Some designers may recommend false ceilings to conceal the beam, but with HDB you can only drop so low (2.4 metres is the minimum floor-to-ceiling height allowed). And, as you can see, the beams hang lower than that already.
Here are five ways you can work around this architectural dilemma.
In this HDB flat in Marsiling, Spacious Planners merged the study room with the living room in one open-concept space. In place of the wall between the two rooms, the designer put a long study table right under the now-exposed beam. A strip of light from the beam illuminates the table, which divides the two spaces without being obstructive to movement. Whilst this flat also has a proper dining area near the kitchen, this long table can double as a spot for meals when watching TV.
This three-room flat in Bedok benefits from a wall being hacked and replaced with glass panels and glass sliding doors. Designer Ace Space Design used the beam to support the glass dividers and frame the home- office-and-guest-bedroom as seen from the living area.
In this five-room flat Bayti Design partially opened up the kitchen to the living area, demolishing the upper half of the wall but maintaining the lower half to be used as a breakfast nook. To make the beam blend in with the industrial style of the interiors, the designer placed black trunking along it for the track lights that illuminate the living area.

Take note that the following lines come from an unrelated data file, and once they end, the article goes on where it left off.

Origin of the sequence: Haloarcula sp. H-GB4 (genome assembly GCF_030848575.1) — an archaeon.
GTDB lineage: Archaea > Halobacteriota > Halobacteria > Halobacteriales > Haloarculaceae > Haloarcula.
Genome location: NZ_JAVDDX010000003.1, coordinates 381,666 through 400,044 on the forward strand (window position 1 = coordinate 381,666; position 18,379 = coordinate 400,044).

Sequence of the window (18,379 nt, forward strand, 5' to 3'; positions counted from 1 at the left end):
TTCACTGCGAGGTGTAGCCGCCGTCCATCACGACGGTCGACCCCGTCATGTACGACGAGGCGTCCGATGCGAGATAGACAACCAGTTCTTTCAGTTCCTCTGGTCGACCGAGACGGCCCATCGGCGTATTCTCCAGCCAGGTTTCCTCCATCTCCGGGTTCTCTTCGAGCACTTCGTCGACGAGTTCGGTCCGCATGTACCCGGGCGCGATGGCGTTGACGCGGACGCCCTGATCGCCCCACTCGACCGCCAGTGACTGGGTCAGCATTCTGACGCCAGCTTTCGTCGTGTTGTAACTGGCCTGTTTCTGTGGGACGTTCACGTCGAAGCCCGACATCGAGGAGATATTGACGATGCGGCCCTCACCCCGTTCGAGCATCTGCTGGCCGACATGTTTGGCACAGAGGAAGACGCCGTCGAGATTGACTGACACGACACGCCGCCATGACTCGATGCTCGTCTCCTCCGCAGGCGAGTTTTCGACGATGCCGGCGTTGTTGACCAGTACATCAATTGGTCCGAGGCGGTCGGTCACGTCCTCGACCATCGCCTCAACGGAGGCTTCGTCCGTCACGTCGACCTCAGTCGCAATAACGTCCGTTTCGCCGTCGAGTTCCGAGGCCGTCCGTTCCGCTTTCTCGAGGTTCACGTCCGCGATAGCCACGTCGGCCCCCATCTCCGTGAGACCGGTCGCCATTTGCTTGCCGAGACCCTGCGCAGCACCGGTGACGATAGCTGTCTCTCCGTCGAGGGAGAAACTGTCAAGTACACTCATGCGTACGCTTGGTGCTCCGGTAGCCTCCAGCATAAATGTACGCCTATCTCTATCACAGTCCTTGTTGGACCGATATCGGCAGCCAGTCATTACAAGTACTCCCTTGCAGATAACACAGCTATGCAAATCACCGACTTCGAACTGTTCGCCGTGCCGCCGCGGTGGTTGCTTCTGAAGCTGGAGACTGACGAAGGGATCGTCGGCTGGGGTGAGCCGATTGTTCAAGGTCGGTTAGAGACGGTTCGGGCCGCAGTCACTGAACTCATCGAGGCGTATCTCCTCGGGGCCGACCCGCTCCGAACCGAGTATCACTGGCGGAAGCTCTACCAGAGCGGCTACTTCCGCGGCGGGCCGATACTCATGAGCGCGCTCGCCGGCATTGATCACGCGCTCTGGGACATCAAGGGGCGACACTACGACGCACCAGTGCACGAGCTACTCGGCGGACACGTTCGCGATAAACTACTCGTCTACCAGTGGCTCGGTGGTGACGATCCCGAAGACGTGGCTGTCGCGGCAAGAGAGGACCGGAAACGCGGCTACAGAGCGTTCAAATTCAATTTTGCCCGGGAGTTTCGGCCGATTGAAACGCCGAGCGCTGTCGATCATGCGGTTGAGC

Similar to the previous design solution, Free Space Intent only partially opened up the wall in this four-room HDB flat in Punggol. A geometric cutout window disguises the beam, and makes this entire wall an architectural highlight of the house.
Although LS2 Design and Construction merged two rooms into one open-concept study-and-lounge in this flat, a change of flooring (from screed to wood-clad platform) and different lighting treatments indicate the functions of the two spaces. The beam seemingly completes the demarcation of the two spaces.